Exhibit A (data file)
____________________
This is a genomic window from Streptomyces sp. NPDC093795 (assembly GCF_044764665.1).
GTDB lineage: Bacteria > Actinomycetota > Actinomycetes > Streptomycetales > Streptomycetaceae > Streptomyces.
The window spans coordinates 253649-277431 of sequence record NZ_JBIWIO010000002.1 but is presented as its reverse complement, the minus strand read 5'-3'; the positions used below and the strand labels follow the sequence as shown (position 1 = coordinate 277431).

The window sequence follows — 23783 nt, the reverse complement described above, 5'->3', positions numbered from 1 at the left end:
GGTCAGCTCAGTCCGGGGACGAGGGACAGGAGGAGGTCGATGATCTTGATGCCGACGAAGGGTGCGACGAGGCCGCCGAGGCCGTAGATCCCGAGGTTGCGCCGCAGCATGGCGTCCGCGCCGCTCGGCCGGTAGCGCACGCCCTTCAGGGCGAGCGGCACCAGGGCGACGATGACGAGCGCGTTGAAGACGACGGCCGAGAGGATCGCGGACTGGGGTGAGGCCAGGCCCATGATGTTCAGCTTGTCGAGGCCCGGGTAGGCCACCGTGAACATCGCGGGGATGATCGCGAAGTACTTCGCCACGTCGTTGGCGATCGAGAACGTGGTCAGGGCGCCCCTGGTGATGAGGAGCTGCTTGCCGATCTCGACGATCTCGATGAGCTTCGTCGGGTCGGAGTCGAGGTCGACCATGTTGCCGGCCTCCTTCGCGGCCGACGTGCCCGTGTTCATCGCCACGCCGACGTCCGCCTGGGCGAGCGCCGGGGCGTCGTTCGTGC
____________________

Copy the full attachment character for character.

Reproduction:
This is a genomic window from Streptomyces sp. NPDC093795 (assembly GCF_044764665.1).
GTDB lineage: Bacteria > Actinomycetota > Actinomycetes > Streptomycetales > Streptomycetaceae > Streptomyces.
The window spans coordinates 253649-277431 of sequence record NZ_JBIWIO010000002.1 but is presented as its reverse complement, the minus strand read 5'-3'; the positions used below and the strand labels follow the sequence as shown (position 1 = coordinate 277431).

The window sequence follows — 23783 nt, the reverse complement described above, 5'->3', positions numbered from 1 at the left end:
GGTCAGCTCAGTCCGGGGACGAGGGACAGGAGGAGGTCGATGATCTTGATGCCGACGAAGGGTGCGACGAGGCCGCCGAGGCCGTAGATCCCGAGGTTGCGCCGCAGCATGGCGTCCGCGCCGCTCGGCCGGTAGCGCACGCCCTTCAGGGCGAGCGGCACCAGGGCGACGATGACGAGCGCGTTGAAGACGACGGCCGAGAGGATCGCGGACTGGGGTGAGGCCAGGCCCATGATGTTCAGCTTGTCGAGGCCCGGGTAGGCCACCGTGAACATCGCGGGGATGATCGCGAAGTACTTCGCCACGTCGTTGGCGATCGAGAACGTGGTCAGGGCGCCCCTGGTGATGAGGAGCTGCTTGCCGATCTCGACGATCTCGATGAGCTTCGTCGGGTCGGAGTCGAGGTCGACCATGTTGCCGGCCTCCTTCGCGGCCGACGTGCCCGTGTTCATCGCCACGCCGACGTCCGCCTGGGCGAGCGCCGGGGCGTCGTTCGTGC